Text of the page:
LOS ANGELES — At first sight of the Green April exhibition at David Kordansky Gallery, it is fairly obvious that Sam Gilliam is a marvelous painter who is sensitive to color and hue, shade and saturation, and able to create vibrantly interstitial zones where an object is not quite itself and not yet something else. Looking at the eponymous “Green April” painting, you might see a forest of green bamboo, or a bed of seaweed, or an attempt at visually representing how these things are alike. Each painting of Gilliam’s is like a tidal occurrence, something naturally wafting to the shore of your vision and out again, but never quite still, never settled. I want to say the work is beautiful, literally full of beauty, but that descriptive does not do justice to this exhibition of paintings, many of which have never been seen outside of Gilliam’s studio. That’s what’s wonderful about this exhibition: it gives you so much to carry away with that you quickly run out of storage room. There’s the display of his painting innovations, such as the works with beveled edges or the draped paintings, plus the story of who Sam Gilliam is, which is almost as compelling as the work itself.
Gilliam created much of this work in the mid-1960s, and instead of brushing on paint — which had been done for centuries at that point — he poured acrylic paints onto canvas and then folded it over on itself while the paint was wet to create prismatic effects and a sense of space and dimensionality. Gilliam also stretched the canvas on a beveled frame, so that when the painting was hung it seemed to materialize out of the wall. Then in 1968 he created the “Drape” paintings, for which he similarly poured paint and folded and refolded the canvas, but also at times blew aluminum dust onto the painting while it was still wet, thus adding shimmer and shine. He hung these paintings, letting them droop like suspended fabric, treating the work not as surface or the canvas as substrate, but the whole as a material object that made painting more than a window of depiction.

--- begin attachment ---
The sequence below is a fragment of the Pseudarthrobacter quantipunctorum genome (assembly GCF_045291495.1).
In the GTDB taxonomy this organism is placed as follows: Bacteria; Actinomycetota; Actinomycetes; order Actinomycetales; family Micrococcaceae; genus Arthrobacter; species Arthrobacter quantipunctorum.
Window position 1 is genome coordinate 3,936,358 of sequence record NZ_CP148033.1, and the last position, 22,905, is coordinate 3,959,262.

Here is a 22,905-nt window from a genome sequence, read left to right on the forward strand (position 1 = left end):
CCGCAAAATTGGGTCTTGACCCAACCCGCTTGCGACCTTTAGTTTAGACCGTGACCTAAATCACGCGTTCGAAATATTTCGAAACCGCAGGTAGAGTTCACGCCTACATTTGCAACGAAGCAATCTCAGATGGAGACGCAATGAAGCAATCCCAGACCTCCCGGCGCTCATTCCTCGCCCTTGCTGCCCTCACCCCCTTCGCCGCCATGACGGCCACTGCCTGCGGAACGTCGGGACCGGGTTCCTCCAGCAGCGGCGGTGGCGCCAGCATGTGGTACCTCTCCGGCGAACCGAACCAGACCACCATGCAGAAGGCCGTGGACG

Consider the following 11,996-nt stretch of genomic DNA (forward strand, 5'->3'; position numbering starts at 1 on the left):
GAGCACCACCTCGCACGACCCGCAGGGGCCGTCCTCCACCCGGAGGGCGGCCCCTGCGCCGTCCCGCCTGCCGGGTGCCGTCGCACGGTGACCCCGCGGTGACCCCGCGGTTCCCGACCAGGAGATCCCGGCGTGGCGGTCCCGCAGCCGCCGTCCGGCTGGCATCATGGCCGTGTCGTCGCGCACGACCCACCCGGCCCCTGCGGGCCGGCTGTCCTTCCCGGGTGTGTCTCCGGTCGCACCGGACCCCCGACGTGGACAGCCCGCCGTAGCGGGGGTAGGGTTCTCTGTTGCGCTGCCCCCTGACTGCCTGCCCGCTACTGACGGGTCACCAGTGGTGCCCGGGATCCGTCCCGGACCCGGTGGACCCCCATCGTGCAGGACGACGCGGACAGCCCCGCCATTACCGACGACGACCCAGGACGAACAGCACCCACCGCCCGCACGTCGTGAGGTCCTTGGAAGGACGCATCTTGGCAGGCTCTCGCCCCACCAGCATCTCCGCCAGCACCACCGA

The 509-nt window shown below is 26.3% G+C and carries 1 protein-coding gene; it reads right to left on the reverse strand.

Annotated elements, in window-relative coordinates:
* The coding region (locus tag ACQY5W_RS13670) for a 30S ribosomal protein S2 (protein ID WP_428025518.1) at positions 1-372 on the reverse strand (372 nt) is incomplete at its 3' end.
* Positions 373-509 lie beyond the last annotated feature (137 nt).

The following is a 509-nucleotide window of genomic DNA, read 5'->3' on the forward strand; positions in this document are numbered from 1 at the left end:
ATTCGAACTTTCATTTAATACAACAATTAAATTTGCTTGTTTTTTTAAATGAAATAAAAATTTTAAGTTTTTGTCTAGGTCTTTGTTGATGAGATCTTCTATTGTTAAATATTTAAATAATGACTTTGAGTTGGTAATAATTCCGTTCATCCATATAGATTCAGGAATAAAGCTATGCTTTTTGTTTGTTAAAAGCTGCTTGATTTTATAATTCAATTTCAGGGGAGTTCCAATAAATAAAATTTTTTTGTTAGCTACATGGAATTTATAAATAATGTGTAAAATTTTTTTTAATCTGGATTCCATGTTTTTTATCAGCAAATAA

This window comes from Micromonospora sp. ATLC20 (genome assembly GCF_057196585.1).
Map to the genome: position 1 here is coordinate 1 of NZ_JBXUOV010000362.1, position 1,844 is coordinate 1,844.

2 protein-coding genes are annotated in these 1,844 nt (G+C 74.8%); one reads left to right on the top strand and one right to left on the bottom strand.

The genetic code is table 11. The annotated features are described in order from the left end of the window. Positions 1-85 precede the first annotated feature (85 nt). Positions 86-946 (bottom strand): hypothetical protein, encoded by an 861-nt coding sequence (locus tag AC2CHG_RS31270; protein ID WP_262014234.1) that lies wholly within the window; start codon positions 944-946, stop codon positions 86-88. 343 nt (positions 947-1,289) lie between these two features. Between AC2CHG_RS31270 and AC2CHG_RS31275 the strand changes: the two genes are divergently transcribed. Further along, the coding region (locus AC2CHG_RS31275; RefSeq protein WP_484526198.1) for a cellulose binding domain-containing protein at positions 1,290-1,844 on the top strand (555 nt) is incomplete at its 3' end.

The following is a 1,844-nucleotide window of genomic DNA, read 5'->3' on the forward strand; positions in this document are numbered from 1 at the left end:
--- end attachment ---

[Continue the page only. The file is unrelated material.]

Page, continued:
These formal innovations were singular, which in today’s market is often a beneficial role to occupy. However, in his day, his work separated Gilliam from his peers, the Color Field painters and the Minimalists. Especially for a black artist making work that did not directly engage with the profoundly consequential social and political movements of the late ’60s, finding advocates to champion his practice was difficult. This was the height of the classic Civil Rights Movement, and here was an artist in Washington, DC making canvases of ethereal shades of color that imagined a freedom for stylistic exploration that had not quite arrived yet. Instead of making work about his lack of social and political freedom, or perhaps the felt need for it, he made aesthetic liberty the premise of his practice. But, until recently, he never found favor in the art establishment. According to Kurt Mueller, director of the Kordansky gallery, critics and curators just did not know what to do with Sam Gilliam.
While Gilliam has gained traction over the years, this exhibition, Mueller says, is still aiming for a resurgence of the artist. Gilliam was born in 1933, and many of his paintings have not been shown outside his studio for 45 years. It’s about time we see him.
Sam Gilliam’s Green April continues at David Kordansky (5130 W Edgewood Pl, Los Angeles) through July 16.
A new study details the creation of a hyper-flexible material inspired by an unexpected source: the humble sea cucumber.
The extensive exhibition confronts the Netherlands’s often-forgotten colonialist legacy.
The 1,600-year-old fragment was part of a dodecahedron, a mysterious object that experts believe may have been linked to the occult.
The Renaissance work by Francesco Salviati is the museum’s first painting on marble.
The 1969 exhibition 5 + 1, and now Revisiting 5 + 1, are reminders that the history of Black Art in the United States is diverse rather than monolithic.
The artist’s solo US museum debut at the Baltimore Museum of Art is a contemptuous, at times satirical, take on oppression that gives way to a new history.
Ten artists will receive studio space and access to faculty, staff, students, workshops, and programming at an arts institution in the heart of Philadelphia.
Who tells a tale adds a tail: Latin America and contemporary art explores contemporary Latin American art without conforming to external expectations.
Simulation Sketchbook takes as its starting point the reality that digital artists, like all artists, sketch out their work as well.
Twitter’s curbing of free API access could affect accounts posting from museum collections or the archives of long-gone artists.
How does a selective competition fit with the contemporary art world’s aspirations toward greater inclusivity?